The NOLA Public Schools district early this month issued the Dryades YMCA governing board, which runs the soon-to-close James M. Singleton Charter School, a warning letter accusing it of violating the state Open Meetings Law when it disbanded its Education Advisory Committee — intended to oversee the school.
The committee was created at the insistence of the district a few years ago after concerns over the nonprofit’s management of the school. The district was concerned about the board intermingling the business and finances of the YMCA it operates separately from Singleton Charter School. The committee was designed to help separate the two.
The arrangement is unique among charter structures in the city — it’s the only organization that operates a nonprofit entity separate from the charter school it oversees. For years, Dryades ran both the fitness center and the school as a single legal entity, a fact that complicated efforts by the district last year to recover hundreds of thousands of public dollars it alleged that Dryades owes the school. (The Dryades YMCA responded to the claim by saying it could not owe money to itself.)
The recent allegations follow district warnings that have mounted over the past several years. They include issues ranging from financial mismanagement, allegedly forged employee background checks, special education problems and more. All of which culminated in the district’s attempt to close the school suddenly over the summer — that was stopped by a lawsuit and now the school is set to close in May, when its contract expires.
In the Feb. 8 letter, district Interim Chief Schools Accountability Officer Litouri Smith alleged the charter group’s governing board had disbanded the committee, despite the fact that the committee is mandated in Dryades’ bylaws, and also alleged the move took place in a meeting that was not publicly announced. That is a violation of the Open Meetings Law, which all public bodies — including the boards overseeing charter schools — are required to comply with. The district told the nonprofit to respond by Feb. 9.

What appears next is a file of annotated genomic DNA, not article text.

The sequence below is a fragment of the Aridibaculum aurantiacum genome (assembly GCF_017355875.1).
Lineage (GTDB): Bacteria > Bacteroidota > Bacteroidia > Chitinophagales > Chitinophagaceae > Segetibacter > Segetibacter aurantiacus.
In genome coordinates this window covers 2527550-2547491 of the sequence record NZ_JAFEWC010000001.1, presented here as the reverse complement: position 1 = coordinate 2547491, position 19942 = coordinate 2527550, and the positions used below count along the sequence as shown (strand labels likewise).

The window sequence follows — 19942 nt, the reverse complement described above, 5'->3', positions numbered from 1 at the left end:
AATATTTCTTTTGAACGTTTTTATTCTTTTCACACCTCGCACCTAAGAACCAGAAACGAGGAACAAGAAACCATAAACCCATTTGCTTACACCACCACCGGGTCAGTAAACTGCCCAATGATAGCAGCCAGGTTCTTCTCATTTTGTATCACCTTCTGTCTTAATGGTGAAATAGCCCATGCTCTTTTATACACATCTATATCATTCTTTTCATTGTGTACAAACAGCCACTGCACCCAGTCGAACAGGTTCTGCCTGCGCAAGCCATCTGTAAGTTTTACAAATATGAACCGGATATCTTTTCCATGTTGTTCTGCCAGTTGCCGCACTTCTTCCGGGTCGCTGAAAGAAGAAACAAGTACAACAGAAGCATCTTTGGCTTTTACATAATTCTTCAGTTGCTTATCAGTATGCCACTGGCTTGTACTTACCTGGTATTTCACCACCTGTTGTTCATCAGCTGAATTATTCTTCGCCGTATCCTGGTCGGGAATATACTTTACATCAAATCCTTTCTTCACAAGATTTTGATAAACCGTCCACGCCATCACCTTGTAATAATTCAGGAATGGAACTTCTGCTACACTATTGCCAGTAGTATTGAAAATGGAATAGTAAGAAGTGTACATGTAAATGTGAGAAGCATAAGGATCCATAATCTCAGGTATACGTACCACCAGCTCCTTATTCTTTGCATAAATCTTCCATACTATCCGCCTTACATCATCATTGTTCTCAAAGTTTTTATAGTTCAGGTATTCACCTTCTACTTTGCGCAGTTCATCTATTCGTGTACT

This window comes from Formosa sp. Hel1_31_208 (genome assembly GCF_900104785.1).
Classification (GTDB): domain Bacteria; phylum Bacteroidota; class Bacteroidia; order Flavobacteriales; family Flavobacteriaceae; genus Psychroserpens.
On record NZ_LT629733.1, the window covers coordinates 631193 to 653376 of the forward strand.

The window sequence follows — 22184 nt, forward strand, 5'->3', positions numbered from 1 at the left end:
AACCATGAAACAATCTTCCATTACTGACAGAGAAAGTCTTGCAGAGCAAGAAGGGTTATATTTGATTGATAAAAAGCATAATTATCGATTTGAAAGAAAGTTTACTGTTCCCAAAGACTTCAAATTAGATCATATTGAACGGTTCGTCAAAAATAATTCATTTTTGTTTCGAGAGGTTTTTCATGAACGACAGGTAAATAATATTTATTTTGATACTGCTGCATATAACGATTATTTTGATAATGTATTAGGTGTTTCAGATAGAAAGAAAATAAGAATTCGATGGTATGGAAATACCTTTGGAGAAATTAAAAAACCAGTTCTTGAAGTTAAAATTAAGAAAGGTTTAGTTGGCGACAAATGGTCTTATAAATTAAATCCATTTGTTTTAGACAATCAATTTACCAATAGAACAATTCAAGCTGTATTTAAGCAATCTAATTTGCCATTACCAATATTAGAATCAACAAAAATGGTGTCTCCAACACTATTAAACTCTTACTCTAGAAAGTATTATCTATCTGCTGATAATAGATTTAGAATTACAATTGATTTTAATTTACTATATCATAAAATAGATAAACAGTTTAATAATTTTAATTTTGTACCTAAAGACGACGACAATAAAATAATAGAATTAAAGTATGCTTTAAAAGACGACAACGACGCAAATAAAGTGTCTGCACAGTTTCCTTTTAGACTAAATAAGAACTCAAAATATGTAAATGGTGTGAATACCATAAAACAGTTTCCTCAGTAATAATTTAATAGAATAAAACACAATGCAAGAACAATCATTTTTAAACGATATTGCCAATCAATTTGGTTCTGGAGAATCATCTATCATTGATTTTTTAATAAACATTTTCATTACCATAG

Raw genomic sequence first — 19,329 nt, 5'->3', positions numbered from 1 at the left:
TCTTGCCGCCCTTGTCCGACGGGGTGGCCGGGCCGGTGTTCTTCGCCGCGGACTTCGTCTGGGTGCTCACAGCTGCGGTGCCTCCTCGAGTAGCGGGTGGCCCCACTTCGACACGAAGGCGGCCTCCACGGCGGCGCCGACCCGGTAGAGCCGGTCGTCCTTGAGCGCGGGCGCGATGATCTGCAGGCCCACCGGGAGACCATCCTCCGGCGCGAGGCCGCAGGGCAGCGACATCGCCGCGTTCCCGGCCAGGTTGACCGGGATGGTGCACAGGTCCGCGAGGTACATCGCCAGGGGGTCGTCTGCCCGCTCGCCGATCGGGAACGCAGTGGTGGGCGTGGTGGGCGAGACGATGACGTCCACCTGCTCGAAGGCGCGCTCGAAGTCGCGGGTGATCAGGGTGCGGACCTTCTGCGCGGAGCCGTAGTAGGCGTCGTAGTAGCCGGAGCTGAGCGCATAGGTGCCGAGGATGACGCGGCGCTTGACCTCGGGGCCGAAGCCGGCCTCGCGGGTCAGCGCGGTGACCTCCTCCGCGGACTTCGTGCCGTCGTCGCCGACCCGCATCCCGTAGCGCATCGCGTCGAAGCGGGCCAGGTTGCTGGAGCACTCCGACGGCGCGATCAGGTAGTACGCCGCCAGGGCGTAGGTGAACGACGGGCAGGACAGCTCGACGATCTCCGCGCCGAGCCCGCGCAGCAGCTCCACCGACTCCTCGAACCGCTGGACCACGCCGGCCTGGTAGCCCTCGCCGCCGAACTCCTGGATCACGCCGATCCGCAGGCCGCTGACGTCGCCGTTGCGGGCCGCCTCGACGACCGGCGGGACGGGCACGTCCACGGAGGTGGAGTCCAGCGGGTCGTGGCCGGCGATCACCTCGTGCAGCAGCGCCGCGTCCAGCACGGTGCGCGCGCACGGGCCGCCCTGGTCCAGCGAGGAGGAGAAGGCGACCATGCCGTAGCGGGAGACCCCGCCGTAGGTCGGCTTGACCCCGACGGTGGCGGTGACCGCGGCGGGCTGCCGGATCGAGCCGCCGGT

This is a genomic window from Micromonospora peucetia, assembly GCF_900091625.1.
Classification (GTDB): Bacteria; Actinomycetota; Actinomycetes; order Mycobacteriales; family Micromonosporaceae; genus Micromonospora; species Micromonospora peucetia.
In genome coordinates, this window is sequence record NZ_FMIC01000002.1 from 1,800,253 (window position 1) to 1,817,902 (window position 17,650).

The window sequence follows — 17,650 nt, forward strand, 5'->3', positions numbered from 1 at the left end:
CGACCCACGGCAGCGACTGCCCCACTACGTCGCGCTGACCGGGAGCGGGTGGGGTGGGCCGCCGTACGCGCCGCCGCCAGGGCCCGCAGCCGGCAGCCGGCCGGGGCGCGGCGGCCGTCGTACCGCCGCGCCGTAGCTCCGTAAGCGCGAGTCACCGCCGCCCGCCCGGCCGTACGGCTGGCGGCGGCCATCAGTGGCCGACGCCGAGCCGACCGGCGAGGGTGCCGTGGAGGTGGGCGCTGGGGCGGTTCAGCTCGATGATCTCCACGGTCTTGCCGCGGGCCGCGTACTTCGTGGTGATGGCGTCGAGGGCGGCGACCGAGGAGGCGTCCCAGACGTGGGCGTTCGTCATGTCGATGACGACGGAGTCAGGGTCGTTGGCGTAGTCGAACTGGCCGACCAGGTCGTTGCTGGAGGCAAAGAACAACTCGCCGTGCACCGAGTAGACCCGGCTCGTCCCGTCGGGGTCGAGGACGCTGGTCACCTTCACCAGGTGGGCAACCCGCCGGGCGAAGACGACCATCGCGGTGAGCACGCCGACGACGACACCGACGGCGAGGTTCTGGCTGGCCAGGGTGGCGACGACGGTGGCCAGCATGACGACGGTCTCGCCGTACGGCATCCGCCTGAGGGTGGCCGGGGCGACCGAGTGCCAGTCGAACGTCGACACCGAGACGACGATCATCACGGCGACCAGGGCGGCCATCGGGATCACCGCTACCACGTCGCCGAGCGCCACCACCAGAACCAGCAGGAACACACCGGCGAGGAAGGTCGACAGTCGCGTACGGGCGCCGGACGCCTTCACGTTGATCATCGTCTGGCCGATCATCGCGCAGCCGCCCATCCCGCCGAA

On Feb. 11, Smith sent another letter, stating the nonprofit had failed to respond to the district’s inquiry and escalating the issue to a so-called Notice of Non-Compliance Level 1.
“Since sending the inquiry letter, NOLA PS has received a copy of a letter from DYMCA to the former Chairman of the DYMCA Education Advisory Committee for James M. Singleton Charter School,” the second warning notice says. “This letter was notification that his appointment as chairman was being terminated, effective immediately. It is unclear if this action took place in a publicly noticed board meeting, or in another setting.”
Smith required a response by Feb. 16. On that day, Dryades YMCA board Chairwoman Barbara Lacen-Keller sent a letter to the district simply stating that the board had met the previous day to disband the committee.
“On behalf of the Dryades YMCA New Orleans Board of Directors, this letter serves as official notification that the Board voted to eradicate the Education Advisory Committee in a unanimous vote on February 15, 2022,” she wrote.
“Finally, on behalf of the Dryades YMCA New Orleans Board of Directors, please note that the point of contact for the closing of James M. Singleton Charter School are Head of School [Erika] Mann and the President & Interim Chief Executive Officer,” she wrote.
Neither Lacen-Keller nor Mann responded to a request for comment.
In response, the district is still asking the nonprofit to provide proof that the Feb. 15 meeting, and any other meetings held during January and February, were properly noticed under the state’s Open Meetings Law. The deadline for that was Feb. 18.
District officials did not respond to an inquiry this week asking whether the Dryades YMCA had completed the required tasks.
Dryades YMCA officials called for an emergency meeting on Feb. 21, but there is no agenda on the school’s website. Additional text on the school website suggests the meeting may have been canceled. The next regularly scheduled Dryades meeting is March 8.